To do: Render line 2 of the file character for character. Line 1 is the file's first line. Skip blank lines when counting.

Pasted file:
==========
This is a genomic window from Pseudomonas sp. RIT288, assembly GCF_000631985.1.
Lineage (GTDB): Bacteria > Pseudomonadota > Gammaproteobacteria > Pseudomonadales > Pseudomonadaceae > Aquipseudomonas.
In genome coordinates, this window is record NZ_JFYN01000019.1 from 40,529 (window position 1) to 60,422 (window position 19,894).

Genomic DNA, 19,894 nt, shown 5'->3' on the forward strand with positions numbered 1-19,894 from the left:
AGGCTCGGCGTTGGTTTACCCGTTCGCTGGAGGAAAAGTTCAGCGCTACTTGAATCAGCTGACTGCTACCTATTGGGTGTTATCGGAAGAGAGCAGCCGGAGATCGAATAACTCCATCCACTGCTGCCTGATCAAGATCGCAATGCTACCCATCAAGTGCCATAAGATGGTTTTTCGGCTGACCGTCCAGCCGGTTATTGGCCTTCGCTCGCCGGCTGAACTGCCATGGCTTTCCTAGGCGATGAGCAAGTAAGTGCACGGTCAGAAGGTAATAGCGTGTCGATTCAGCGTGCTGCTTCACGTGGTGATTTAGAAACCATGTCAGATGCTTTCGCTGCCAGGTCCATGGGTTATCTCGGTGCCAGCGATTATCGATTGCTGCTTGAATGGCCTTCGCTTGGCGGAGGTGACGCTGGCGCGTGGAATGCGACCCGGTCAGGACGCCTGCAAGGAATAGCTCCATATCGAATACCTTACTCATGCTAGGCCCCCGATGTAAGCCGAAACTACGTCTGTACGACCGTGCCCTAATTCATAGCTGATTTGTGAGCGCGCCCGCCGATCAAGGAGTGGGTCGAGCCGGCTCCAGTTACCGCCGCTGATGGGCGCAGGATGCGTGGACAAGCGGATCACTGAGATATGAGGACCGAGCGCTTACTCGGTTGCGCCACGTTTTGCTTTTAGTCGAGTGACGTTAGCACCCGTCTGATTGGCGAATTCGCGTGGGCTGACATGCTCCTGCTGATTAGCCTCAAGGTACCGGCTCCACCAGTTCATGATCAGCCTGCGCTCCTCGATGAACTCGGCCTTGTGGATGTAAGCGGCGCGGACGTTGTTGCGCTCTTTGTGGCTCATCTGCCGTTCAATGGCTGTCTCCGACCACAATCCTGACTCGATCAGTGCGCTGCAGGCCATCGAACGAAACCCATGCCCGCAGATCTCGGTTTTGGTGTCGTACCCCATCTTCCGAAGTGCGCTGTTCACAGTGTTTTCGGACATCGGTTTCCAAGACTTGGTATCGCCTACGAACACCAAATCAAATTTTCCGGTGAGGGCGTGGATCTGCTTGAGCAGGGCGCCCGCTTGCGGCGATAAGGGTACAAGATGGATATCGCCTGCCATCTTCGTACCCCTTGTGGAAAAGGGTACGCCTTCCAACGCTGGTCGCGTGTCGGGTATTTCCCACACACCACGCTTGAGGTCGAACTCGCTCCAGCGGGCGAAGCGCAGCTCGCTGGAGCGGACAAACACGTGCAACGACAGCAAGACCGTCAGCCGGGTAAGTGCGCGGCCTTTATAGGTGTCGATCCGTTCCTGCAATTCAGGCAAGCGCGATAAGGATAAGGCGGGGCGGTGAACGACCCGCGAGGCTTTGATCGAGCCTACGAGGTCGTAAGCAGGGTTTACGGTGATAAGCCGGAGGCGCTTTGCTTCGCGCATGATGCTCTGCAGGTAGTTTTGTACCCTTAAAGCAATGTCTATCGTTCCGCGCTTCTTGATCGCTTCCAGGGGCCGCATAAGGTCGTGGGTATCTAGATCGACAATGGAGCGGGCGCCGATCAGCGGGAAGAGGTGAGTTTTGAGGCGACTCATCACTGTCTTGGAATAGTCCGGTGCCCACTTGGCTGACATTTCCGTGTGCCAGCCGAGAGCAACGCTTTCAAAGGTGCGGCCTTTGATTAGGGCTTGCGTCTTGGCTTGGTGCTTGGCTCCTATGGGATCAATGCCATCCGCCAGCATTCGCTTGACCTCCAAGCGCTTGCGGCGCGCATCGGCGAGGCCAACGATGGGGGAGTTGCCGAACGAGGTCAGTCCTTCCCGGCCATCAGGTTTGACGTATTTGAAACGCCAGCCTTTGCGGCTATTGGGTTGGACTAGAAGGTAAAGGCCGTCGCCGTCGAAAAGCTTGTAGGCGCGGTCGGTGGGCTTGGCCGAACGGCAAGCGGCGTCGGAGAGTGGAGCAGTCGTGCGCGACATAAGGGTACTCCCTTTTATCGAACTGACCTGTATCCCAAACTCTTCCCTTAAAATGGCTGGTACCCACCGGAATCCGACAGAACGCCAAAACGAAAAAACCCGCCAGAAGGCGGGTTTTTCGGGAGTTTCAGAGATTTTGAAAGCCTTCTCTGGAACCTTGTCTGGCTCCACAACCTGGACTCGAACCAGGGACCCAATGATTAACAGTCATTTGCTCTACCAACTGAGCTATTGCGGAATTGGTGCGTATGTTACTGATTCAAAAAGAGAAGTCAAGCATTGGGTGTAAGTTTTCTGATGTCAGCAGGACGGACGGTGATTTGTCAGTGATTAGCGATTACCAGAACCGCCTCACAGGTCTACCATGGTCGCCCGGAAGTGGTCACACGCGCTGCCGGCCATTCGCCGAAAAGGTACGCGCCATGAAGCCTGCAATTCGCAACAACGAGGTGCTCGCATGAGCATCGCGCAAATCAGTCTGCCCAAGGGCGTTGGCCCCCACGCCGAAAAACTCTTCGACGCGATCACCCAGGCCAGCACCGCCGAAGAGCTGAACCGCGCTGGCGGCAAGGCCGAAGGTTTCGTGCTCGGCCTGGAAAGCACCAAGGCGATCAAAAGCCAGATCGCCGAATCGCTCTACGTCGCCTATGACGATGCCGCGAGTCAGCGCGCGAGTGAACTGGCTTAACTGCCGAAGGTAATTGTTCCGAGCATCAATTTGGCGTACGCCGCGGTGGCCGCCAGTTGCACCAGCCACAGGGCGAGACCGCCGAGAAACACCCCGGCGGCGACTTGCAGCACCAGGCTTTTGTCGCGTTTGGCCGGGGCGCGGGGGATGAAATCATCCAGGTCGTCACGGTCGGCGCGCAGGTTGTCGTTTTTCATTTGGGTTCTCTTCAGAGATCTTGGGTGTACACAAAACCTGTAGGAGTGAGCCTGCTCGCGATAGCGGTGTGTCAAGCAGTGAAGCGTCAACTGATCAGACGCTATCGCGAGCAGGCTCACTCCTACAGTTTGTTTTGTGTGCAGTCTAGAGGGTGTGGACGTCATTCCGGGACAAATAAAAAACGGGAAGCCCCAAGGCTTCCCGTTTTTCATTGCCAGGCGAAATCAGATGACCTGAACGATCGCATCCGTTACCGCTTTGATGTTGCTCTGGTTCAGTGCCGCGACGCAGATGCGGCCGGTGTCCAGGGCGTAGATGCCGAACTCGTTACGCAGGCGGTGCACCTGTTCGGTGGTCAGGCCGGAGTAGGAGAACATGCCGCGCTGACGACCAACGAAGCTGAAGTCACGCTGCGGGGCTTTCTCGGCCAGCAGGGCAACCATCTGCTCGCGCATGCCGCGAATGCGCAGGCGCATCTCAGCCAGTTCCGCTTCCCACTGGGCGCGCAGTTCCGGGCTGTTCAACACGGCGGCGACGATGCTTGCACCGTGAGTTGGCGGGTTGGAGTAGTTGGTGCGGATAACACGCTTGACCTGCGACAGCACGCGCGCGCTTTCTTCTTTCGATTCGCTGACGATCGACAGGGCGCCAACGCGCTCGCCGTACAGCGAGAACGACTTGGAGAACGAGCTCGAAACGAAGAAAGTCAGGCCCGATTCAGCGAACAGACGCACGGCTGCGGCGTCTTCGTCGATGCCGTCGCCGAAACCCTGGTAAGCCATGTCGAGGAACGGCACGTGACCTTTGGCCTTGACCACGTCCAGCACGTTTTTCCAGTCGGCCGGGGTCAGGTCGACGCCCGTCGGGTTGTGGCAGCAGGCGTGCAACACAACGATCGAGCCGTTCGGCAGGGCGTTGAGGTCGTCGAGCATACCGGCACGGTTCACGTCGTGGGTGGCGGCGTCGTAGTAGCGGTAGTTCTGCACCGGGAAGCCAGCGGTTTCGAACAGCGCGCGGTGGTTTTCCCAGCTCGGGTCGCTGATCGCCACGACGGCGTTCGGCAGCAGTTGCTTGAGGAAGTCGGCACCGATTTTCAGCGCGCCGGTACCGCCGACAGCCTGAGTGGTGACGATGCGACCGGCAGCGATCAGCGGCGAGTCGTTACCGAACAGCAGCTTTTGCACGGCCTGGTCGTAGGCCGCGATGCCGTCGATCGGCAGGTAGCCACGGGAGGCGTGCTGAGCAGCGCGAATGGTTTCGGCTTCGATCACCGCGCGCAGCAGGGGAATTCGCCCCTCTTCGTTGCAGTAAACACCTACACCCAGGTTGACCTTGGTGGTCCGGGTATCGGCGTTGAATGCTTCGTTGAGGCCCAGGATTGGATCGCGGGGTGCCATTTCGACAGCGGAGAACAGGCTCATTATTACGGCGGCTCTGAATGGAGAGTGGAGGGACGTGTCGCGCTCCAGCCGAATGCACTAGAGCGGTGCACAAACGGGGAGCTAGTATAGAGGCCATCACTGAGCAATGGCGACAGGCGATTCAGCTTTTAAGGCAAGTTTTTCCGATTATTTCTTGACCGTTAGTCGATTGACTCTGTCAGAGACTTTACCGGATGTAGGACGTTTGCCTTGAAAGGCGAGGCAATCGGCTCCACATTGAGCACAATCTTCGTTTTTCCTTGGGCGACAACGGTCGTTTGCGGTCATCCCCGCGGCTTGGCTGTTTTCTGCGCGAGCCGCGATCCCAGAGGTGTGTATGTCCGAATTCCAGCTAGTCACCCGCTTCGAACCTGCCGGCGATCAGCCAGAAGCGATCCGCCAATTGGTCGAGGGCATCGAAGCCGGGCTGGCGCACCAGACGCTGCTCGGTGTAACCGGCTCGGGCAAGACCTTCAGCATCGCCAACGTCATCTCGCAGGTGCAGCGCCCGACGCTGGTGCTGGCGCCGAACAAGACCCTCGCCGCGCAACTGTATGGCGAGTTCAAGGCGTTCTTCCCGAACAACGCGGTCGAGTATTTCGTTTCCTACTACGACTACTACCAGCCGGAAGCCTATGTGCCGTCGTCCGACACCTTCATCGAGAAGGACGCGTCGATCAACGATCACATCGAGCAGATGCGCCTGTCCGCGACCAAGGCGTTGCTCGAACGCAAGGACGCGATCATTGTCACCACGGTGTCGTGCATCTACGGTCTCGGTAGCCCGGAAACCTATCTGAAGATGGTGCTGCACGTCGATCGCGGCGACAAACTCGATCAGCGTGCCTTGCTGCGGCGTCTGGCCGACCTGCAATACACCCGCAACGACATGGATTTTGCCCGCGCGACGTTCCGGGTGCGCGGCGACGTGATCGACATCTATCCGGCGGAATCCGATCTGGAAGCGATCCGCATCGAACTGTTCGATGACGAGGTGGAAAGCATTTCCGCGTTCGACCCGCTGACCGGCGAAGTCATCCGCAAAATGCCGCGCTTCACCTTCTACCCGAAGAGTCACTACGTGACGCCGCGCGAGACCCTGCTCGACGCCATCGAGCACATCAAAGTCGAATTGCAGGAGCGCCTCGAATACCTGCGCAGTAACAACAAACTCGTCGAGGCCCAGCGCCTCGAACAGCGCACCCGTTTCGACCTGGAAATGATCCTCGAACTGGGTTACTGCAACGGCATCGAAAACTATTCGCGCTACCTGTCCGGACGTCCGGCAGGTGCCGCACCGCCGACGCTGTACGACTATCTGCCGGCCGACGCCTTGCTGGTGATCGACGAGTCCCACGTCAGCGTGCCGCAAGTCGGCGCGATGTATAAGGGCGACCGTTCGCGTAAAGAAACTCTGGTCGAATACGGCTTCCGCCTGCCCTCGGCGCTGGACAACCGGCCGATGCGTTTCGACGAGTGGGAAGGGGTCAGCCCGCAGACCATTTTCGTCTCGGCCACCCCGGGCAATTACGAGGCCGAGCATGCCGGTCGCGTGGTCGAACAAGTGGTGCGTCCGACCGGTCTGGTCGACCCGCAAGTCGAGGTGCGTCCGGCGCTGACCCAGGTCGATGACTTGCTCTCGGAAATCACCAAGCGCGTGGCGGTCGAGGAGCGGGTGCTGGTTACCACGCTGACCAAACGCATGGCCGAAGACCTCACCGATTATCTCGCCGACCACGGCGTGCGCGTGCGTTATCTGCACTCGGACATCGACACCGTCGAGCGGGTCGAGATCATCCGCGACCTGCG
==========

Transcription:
Lineage (GTDB): Bacteria > Pseudomonadota > Gammaproteobacteria > Pseudomonadales > Pseudomonadaceae > Aquipseudomonas.